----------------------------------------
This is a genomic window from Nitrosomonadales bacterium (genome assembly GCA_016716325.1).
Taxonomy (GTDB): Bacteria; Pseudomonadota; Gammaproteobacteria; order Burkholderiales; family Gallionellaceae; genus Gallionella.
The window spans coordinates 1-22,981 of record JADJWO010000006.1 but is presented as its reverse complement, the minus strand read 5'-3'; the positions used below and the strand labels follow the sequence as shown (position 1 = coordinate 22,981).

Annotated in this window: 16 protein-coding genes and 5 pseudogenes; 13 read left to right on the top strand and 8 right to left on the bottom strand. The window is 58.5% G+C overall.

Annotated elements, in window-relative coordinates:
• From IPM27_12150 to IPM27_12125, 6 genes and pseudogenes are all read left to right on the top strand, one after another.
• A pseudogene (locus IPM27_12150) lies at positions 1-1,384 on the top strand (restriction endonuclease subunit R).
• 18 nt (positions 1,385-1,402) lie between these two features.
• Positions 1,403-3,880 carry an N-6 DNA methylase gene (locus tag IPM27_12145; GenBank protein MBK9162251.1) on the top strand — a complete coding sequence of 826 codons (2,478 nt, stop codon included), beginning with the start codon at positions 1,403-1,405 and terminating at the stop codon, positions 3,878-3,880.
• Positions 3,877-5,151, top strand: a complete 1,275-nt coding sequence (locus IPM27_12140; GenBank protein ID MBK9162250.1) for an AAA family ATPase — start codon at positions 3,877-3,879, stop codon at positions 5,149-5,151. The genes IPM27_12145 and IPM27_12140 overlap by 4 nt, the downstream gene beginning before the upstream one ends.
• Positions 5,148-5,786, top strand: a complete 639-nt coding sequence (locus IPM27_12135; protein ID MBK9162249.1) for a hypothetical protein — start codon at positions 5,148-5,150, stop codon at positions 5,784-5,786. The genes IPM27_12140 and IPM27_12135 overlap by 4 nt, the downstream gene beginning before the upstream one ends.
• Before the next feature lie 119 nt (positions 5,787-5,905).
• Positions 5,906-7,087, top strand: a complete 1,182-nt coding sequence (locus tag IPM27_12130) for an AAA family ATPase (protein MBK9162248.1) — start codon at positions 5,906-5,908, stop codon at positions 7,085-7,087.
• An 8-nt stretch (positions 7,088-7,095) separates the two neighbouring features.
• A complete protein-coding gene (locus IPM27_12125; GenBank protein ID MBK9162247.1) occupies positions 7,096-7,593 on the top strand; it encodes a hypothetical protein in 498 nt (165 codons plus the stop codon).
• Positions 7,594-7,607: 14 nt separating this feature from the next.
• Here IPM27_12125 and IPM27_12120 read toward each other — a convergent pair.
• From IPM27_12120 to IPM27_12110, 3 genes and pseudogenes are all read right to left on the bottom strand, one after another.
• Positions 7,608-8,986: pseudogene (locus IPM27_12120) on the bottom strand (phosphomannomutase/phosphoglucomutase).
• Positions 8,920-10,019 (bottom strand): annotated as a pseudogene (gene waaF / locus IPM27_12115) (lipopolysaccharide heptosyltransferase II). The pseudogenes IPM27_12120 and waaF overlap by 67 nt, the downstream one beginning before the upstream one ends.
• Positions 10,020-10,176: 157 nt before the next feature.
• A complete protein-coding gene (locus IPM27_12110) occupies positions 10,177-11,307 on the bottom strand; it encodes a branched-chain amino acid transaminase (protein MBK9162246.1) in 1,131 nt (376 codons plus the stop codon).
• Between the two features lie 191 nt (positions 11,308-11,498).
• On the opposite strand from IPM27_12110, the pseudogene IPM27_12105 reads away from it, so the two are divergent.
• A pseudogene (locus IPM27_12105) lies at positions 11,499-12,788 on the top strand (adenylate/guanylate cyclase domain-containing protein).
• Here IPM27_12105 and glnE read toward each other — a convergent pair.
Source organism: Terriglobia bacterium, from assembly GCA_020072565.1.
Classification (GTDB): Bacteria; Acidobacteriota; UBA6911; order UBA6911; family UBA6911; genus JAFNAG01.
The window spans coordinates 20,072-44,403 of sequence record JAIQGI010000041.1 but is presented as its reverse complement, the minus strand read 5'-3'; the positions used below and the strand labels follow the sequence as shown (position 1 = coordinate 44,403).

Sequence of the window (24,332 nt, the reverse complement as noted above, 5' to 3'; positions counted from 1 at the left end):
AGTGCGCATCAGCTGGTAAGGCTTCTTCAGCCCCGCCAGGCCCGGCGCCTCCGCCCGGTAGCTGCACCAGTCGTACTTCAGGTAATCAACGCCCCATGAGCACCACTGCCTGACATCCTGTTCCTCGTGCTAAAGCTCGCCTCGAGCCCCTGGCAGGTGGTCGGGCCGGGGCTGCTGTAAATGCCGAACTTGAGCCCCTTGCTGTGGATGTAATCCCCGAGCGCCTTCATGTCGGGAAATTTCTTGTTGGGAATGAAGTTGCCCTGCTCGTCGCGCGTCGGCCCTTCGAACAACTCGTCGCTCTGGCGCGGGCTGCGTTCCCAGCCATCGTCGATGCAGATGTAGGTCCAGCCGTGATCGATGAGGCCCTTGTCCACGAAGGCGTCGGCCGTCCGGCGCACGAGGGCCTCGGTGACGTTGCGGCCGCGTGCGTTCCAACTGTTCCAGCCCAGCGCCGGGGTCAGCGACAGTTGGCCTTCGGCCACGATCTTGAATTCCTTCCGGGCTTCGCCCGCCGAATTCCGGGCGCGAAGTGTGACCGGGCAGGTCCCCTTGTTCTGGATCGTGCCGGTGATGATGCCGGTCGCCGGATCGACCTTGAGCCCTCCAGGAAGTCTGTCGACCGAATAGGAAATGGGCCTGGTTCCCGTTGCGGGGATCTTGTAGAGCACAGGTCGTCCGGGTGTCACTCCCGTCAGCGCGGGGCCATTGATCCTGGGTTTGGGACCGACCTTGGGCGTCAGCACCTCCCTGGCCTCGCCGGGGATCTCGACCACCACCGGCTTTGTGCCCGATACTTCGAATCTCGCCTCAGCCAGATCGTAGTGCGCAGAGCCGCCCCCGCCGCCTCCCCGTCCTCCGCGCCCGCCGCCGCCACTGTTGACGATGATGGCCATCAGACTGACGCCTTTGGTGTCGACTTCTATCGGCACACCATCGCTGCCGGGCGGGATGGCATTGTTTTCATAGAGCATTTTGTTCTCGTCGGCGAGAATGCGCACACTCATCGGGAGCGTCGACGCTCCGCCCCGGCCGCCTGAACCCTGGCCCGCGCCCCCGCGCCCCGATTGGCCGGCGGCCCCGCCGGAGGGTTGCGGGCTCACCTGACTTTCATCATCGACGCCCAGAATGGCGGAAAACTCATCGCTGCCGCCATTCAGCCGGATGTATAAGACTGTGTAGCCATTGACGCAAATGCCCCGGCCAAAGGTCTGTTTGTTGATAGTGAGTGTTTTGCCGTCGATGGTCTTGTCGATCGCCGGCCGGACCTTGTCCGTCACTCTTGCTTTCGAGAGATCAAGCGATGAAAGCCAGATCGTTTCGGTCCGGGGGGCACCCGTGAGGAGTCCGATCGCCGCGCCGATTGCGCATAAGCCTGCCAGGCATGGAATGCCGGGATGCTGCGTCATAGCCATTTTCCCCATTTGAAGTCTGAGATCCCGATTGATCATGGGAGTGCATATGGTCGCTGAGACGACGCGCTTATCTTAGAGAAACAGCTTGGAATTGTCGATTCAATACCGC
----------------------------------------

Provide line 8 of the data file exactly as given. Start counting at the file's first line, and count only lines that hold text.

• 18 nt (positions 1,385-1,402) lie between these two features.